The ransomware WannaCry and WannaCrypt hit the headlines in early 2017 after they infected over 200,000 machines across 150 countries. This ransomware attack affected German Railways, brought computer systems in British Hospitals to a halt and even spread as far as Australia. Users were locked out until they paid a ransom.
The fact is, it’s quite easy to protect yourself against this kind of attack.
Ransomware, what is it?
This is a type of malware that locks users out of their online-enabled devices preventing you from accessing your files, unless you pay an amount, ransom.
Some ransomware attacks are severe than others: some will only lock you out of your device by making it impossible for you to log in. Some will encrypt your files and prevent you from accessing them, and some will go after your Master Boot Record and stop your computer from loading the OS.
Some types of malware infect your external drives for distribution to other computers.
Viruses were and are still used by hackers to hide in the background waiting for you to key in your passwords and credit card information. Malware is the preferred form of attack because they immediately ask for money. Some even include a timer to pile pressure on the victim of the attack.
According to the Symantec Internet Security Threat Report of 2017, ransomware attackers demanded $1077 in 2016, up from $294 in 2015. The payment is usually demanded in cryptocurrency such as Bitcoin since the addresses are not directly linked to the owners.
Ransomware targeted PCs but are now prevalent on Android. For ransomware to affect an Android device, the user has to change the settings of installing non-Play Store apps.
WannaCrypt also known as WannaCry was widely reported in 2017 after affecting many computers across 150 countries. This malware also affected other computers on the same network.
WannaCry targets devices running Windows by exploiting a vulnerability in the security settings. Windows 8.1, Windows 7 and Windows Vista all have this vulnerability. However, patches and updates have been released by Microsoft to address this issue. Windows 10 doesn’t have this vulnerability.
The best security measure is to update Windows Security.
How do you get infected?
Ransomware tricks the user into installing it. This can be through dodgy online links where the user is offered access to something like downloading a specific file or attachment.
The links purport to be from a bank, online service such as Netflix or from a government agency. The email can be some sort of alert, a non-existent fine or about someone accessing your account. The main purpose of the email is to make the user react out of fear.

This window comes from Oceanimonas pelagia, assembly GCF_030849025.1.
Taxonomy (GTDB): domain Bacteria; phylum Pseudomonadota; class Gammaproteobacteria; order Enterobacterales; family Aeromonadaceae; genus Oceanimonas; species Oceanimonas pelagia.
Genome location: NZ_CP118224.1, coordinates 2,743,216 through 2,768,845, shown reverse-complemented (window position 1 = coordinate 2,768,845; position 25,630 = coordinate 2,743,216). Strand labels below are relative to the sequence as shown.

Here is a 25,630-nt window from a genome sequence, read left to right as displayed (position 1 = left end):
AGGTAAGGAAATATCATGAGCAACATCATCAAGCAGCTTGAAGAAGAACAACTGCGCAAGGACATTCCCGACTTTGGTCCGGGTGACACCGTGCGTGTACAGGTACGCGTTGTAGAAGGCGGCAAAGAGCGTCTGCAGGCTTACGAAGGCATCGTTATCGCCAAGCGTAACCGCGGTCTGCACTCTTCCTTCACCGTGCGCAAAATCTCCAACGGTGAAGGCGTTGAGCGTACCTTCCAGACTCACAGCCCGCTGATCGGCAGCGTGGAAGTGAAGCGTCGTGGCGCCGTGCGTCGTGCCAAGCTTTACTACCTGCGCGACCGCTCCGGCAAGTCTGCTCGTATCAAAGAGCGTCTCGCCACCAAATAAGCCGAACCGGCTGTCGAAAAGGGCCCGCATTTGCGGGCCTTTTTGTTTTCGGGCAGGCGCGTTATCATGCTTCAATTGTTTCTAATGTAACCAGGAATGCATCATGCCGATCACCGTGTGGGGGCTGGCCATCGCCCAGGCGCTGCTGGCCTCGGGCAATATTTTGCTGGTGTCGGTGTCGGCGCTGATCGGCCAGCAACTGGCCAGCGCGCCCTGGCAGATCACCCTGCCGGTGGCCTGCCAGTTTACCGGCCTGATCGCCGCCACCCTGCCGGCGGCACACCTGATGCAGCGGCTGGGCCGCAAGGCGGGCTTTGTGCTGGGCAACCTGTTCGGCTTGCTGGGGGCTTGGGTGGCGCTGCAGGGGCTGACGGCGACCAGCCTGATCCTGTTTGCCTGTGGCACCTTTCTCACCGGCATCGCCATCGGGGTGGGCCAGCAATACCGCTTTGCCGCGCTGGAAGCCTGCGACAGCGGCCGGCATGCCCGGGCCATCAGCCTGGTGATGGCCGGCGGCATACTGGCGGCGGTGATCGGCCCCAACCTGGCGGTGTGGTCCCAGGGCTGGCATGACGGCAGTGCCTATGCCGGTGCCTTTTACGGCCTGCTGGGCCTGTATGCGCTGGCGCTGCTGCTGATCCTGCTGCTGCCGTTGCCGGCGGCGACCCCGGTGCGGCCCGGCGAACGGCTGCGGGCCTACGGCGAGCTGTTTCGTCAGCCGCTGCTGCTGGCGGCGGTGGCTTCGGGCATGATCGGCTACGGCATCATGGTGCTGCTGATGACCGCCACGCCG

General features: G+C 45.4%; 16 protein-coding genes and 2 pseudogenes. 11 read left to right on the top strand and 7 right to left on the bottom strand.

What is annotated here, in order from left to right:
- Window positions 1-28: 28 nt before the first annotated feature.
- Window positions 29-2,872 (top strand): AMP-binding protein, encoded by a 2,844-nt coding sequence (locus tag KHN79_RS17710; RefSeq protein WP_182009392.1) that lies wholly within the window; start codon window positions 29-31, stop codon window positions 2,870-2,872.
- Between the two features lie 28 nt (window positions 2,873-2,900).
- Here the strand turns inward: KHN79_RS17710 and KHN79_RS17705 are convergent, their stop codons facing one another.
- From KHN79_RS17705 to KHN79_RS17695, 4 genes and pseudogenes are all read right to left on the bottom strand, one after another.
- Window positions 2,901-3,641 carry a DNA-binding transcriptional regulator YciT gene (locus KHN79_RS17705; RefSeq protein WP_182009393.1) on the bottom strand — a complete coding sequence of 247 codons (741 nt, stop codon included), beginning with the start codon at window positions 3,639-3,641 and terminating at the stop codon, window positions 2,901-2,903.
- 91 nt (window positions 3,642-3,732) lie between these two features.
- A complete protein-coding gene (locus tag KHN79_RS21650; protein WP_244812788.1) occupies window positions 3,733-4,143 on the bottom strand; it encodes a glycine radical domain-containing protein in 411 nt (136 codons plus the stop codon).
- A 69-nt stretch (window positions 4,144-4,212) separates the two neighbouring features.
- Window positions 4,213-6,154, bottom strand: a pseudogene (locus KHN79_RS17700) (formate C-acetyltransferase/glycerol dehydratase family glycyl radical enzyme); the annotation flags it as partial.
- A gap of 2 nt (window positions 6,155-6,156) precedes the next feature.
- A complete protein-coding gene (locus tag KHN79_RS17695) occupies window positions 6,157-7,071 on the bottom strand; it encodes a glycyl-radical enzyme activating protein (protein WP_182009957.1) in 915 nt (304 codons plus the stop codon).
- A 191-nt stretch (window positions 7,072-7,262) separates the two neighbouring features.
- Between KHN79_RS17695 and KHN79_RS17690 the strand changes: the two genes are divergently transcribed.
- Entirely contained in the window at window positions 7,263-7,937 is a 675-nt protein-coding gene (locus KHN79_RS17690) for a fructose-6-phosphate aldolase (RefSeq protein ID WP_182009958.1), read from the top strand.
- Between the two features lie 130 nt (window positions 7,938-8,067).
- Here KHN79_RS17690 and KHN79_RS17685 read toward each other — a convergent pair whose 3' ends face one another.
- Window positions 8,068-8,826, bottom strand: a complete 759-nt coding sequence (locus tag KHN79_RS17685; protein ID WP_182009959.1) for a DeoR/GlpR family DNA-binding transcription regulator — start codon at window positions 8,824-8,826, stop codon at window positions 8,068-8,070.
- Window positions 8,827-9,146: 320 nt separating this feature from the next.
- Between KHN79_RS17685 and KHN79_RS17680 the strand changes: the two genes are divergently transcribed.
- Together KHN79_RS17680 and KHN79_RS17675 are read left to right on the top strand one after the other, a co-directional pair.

Cyber-criminals can also use publicly available information about you to draft specific messages that you might expect from a friend, service provider, colleague or employer. Such messages have a higher chance of getting the expected response, in this case, installing the software.
Older antivirus software won’t detect such attacks as the malware might be too new, too obscure or the program might be drafted in a way that it modifies itself to avoid detection.
The modern ones use sandboxing and behavioral analysis to detect ransomware.
In the case of behavioral analysis, the antivirus will look for suspicious activities happening on your computer such as encryption of files. If such processes are detected, the security application will attempt to stop such activities.
Sandboxing is a form of quarantine where new suspicious software is isolated in an environment known as a sandbox, where it’s unable to affect the rest of the system.
What to do if you’re infected
Never pay the ransom unless it’s your only choice, this should be your last resort. Paying cybercriminals encourages them to continue with this behavior and you also have no guarantee that they will release your files.
There is an online tool known as Crypto Sherriff that is used to check whether the ransomware that is affecting your computer has been solved. If it has, the tool will link you to a decryption tool.
You have to upload an encrypted file from your device, or website address or email you see in the ransom demand.
In certain instances, a data recovery expert can get your files back, but for a fee. In some cases, it costs more than paying the ransom.
This is where backing up your files is important because you will simply restore everything from your backup.
How to Prevent Yourself
The best way is to avoid installing or opening links or attachments from people or address you don’t recognize. Avoid opening suspicious emails, even those that contain safe sounding files such as Word documents.
Avoid scams such as odd emails from service providers, banks, and government agencies. Such emails are similar to the real emails such as aple.co instead of apple.com.
Do not install dodgy files from suspect sites. If it’s a torrent site that asks you to download an extra program to access the file that you want to download, then it’s not legit. If a pop-up informs you that your computer is unsafe, it’s lying.
Keep all your software updated whether its iTunes or your Operating System. WannaCrypt will affect your PC if it’s not updated with the latest security and patches.
Keep a backup on external drives or cloud storage to make it easy for you to come out unscathed in the event of an attack.